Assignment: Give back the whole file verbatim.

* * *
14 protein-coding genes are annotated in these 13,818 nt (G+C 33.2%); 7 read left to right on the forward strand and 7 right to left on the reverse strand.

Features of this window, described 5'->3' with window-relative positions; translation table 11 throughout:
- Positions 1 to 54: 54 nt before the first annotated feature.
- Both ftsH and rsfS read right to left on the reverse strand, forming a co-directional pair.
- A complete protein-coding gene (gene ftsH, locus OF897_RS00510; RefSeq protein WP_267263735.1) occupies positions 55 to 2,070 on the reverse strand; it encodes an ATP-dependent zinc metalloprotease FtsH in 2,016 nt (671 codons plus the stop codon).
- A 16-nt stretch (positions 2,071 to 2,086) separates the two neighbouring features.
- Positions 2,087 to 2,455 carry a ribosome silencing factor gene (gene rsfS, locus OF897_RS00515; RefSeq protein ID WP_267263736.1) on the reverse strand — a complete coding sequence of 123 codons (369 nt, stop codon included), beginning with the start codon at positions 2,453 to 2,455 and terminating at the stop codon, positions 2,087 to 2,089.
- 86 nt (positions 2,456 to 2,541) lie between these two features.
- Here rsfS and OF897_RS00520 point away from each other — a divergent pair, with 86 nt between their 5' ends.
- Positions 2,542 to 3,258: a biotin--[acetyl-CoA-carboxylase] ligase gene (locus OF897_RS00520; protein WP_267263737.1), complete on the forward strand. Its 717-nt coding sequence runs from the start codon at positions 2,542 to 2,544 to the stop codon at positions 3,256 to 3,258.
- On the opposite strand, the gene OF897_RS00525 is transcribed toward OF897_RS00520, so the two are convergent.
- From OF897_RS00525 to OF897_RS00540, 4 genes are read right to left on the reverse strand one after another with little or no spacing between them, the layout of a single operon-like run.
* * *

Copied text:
14 protein-coding genes are annotated in these 13,818 nt (G+C 33.2%); 7 read left to right on the forward strand and 7 right to left on the reverse strand.

Features of this window, described 5'->3' with window-relative positions; translation table 11 throughout:
- Positions 1 to 54: 54 nt before the first annotated feature.
- Both ftsH and rsfS read right to left on the reverse strand, forming a co-directional pair.
- A complete protein-coding gene (gene ftsH, locus OF897_RS00510; RefSeq protein WP_267263735.1) occupies positions 55 to 2,070 on the reverse strand; it encodes an ATP-dependent zinc metalloprotease FtsH in 2,016 nt (671 codons plus the stop codon).
- A 16-nt stretch (positions 2,071 to 2,086) separates the two neighbouring features.
- Positions 2,087 to 2,455 carry a ribosome silencing factor gene (gene rsfS, locus OF897_RS00515; RefSeq protein ID WP_267263736.1) on the reverse strand — a complete coding sequence of 123 codons (369 nt, stop codon included), beginning with the start codon at positions 2,453 to 2,455 and terminating at the stop codon, positions 2,087 to 2,089.
- 86 nt (positions 2,456 to 2,541) lie between these two features.
- Here rsfS and OF897_RS00520 point away from each other — a divergent pair, with 86 nt between their 5' ends.
- Positions 2,542 to 3,258: a biotin--[acetyl-CoA-carboxylase] ligase gene (locus OF897_RS00520; protein WP_267263737.1), complete on the forward strand. Its 717-nt coding sequence runs from the start codon at positions 2,542 to 2,544 to the stop codon at positions 3,256 to 3,258.
- On the opposite strand, the gene OF897_RS00525 is transcribed toward OF897_RS00520, so the two are convergent.
- From OF897_RS00525 to OF897_RS00540, 4 genes are read right to left on the reverse strand one after another with little or no spacing between them, the layout of a single operon-like run.